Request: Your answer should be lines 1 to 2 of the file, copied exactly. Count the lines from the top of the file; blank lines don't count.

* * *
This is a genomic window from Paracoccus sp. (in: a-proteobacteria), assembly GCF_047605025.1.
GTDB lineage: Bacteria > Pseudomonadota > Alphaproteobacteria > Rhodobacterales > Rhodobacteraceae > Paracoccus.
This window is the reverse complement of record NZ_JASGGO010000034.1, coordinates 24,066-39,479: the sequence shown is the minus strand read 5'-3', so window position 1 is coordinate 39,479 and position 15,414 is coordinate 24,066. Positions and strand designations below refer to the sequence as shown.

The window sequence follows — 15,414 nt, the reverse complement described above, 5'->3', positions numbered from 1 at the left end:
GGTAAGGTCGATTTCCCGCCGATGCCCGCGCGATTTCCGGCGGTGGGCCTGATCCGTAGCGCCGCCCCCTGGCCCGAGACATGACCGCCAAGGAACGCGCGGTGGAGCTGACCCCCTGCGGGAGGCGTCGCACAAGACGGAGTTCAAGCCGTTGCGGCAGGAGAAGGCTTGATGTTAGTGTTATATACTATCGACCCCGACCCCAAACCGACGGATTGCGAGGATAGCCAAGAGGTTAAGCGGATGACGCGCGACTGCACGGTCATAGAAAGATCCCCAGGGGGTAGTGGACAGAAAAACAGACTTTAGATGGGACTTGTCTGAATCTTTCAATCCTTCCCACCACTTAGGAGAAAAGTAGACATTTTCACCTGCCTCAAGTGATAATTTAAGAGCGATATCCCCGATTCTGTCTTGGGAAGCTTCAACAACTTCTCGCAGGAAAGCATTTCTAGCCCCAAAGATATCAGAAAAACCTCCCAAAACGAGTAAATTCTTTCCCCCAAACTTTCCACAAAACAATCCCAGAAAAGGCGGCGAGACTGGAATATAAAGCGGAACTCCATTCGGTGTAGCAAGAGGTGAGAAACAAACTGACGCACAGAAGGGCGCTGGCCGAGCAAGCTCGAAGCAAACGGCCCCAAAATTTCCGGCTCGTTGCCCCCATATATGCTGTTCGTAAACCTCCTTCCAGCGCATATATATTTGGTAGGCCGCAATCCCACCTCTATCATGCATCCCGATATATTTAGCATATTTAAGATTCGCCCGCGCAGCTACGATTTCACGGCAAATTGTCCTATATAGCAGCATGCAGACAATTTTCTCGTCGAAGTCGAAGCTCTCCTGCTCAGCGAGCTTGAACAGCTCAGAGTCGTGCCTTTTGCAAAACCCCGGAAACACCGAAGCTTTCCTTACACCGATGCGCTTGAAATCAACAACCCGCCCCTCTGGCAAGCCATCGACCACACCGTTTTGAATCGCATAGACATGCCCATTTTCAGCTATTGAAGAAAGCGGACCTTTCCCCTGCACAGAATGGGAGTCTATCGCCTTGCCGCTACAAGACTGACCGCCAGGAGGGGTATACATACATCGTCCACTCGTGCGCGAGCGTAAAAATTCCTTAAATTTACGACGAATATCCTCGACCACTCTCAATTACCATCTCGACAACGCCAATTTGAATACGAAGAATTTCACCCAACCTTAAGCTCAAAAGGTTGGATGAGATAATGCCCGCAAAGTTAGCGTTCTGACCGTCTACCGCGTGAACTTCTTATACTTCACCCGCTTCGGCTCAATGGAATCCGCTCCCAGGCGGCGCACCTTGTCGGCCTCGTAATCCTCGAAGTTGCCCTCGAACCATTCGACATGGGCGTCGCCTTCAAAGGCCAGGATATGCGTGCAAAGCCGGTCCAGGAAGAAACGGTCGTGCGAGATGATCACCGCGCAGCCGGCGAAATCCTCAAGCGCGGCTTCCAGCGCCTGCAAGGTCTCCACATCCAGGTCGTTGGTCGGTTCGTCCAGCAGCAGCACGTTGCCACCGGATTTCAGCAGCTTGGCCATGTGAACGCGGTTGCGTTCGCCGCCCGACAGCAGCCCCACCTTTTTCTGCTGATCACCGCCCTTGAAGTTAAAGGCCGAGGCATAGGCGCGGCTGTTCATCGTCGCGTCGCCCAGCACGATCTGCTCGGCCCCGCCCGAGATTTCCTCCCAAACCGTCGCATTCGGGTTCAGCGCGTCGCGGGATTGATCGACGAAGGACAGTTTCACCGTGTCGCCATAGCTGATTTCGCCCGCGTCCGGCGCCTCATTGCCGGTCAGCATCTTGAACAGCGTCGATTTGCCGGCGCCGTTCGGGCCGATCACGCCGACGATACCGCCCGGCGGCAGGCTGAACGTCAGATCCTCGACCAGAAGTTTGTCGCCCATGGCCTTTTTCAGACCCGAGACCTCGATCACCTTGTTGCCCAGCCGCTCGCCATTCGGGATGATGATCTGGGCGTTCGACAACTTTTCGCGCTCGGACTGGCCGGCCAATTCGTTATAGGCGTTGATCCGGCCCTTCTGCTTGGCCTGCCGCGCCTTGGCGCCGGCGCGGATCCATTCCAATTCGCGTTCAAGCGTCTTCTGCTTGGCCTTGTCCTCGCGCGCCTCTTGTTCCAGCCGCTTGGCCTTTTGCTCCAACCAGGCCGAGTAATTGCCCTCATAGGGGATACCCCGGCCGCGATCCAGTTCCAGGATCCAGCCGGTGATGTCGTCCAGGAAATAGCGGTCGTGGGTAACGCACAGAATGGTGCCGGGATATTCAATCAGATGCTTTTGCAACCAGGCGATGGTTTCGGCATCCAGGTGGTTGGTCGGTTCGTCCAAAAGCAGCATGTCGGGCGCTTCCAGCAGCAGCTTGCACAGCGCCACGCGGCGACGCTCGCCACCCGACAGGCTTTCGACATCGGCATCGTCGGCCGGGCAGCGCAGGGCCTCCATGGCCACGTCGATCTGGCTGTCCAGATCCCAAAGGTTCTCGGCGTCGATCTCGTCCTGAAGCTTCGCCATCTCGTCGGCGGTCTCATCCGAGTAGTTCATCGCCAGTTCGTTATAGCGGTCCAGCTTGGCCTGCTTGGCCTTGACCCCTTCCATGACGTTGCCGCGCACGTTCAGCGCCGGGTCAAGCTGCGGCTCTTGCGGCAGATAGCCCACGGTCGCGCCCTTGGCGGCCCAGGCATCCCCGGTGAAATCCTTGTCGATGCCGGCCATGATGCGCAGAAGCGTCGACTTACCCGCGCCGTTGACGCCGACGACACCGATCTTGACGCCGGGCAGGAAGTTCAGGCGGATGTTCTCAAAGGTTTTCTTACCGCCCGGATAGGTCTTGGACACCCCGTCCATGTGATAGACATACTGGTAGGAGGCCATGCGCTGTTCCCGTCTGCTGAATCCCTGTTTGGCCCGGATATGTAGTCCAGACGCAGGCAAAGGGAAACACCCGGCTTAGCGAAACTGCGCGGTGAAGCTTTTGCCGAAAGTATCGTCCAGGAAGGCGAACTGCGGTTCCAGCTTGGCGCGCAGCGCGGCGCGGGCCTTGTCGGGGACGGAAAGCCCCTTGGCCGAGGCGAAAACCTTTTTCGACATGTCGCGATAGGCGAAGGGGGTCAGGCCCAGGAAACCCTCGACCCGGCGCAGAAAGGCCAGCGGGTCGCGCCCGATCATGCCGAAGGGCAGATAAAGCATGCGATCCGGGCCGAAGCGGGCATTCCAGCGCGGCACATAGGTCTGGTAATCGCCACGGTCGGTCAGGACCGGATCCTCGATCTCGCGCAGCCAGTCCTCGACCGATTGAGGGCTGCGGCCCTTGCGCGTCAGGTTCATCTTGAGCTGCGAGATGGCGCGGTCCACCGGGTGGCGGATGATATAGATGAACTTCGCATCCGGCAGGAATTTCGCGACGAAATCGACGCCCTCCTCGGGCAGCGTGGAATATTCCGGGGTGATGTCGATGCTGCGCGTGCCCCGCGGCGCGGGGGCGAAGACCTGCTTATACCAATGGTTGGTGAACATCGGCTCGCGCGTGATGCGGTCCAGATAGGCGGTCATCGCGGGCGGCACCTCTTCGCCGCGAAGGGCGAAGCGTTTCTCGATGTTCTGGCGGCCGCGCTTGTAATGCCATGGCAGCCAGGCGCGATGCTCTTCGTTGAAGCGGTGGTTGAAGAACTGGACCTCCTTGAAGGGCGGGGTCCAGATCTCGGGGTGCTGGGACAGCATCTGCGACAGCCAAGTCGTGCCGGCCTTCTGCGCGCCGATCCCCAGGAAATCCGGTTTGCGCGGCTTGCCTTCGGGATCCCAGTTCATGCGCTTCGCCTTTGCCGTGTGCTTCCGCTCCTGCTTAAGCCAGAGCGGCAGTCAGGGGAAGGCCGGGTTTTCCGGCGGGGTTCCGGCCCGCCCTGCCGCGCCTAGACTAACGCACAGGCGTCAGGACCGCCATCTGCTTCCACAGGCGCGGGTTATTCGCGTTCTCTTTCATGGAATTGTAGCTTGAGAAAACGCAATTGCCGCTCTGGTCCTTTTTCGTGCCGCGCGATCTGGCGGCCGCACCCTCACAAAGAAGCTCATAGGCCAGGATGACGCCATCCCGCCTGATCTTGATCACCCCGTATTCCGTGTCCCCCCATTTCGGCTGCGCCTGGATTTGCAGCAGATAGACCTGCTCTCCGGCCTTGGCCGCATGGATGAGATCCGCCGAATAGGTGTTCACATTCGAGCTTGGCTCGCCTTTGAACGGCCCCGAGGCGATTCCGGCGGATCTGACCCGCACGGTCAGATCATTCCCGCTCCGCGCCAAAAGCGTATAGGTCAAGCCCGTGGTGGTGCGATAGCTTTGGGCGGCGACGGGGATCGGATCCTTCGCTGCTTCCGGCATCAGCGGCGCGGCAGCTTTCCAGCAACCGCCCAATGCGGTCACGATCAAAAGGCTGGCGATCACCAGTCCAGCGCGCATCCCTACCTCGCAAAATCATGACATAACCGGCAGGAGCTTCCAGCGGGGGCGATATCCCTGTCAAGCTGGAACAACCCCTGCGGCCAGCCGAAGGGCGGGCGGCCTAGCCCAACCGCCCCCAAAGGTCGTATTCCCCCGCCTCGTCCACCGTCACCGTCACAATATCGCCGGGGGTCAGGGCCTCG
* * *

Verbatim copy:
This is a genomic window from Paracoccus sp. (in: a-proteobacteria), assembly GCF_047605025.1.
GTDB lineage: Bacteria > Pseudomonadota > Alphaproteobacteria > Rhodobacterales > Rhodobacteraceae > Paracoccus.